English version


From Longman Dictionary of Contemporary English
Related topics: Law
litigiousli‧ti‧gious /lɪˈtɪdʒəs/ adjective formal  SCLvery willing to take disagreements to a court of law – often used to show disapproval a litigious societylitigiousness noun [uncountable]
Examples from the Corpus
litigiousInsurers have one of Washington's best-organised lobbies, as persuasive as it is litigious.These commercial ventures led to many disputes, and Love was extremely litigious, appearing often as a plaintiff in Chancery.Some may think this means we are too litigious, but personally, I think it is wonderful.This afternoon, for a minute or two, Alan and Dave are not squaring off as litigious lawyer and potential defendant.In the world's most litigious society the refusal to admit liability is culturally ingrained.Judgemade economic policy seems an almost inevitable consequence of a balanced-budget amendment in our litigious society.Already, commission staff and board members are bracing for what they expect will be a long, bitter, litigious squabble.Members of the public are less deferential, better informed, and more litigious than they used to be.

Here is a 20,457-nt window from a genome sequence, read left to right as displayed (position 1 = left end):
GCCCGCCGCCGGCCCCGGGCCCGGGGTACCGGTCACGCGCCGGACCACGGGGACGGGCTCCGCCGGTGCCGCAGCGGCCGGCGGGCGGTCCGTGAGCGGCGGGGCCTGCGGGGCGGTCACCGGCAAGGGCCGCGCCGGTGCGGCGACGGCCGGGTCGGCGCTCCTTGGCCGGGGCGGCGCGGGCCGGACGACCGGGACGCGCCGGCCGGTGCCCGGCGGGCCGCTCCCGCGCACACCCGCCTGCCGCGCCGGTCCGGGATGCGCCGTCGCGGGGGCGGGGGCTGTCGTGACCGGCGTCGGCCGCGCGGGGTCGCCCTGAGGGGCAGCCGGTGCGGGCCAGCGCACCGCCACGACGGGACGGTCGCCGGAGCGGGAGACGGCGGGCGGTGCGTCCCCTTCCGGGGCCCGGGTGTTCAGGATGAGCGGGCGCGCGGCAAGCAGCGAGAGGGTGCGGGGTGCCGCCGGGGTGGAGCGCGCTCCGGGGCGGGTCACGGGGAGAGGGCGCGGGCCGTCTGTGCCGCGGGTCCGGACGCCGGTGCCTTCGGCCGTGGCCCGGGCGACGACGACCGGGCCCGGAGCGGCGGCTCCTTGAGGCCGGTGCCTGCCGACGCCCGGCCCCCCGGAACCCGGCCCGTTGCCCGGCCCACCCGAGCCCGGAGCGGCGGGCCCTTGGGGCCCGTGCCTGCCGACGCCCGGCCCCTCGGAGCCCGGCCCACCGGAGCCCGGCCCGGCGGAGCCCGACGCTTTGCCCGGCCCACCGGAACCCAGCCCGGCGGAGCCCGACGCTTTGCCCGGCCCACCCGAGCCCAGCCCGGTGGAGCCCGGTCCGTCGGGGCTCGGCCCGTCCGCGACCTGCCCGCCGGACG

From Longman Business Dictionarylitigiousli‧ti‧gious /lɪˈtɪdʒəs/ adjectiveLAW very willing or too willing to take complaints to a court of lawConsumers are becoming increasingly litigious.
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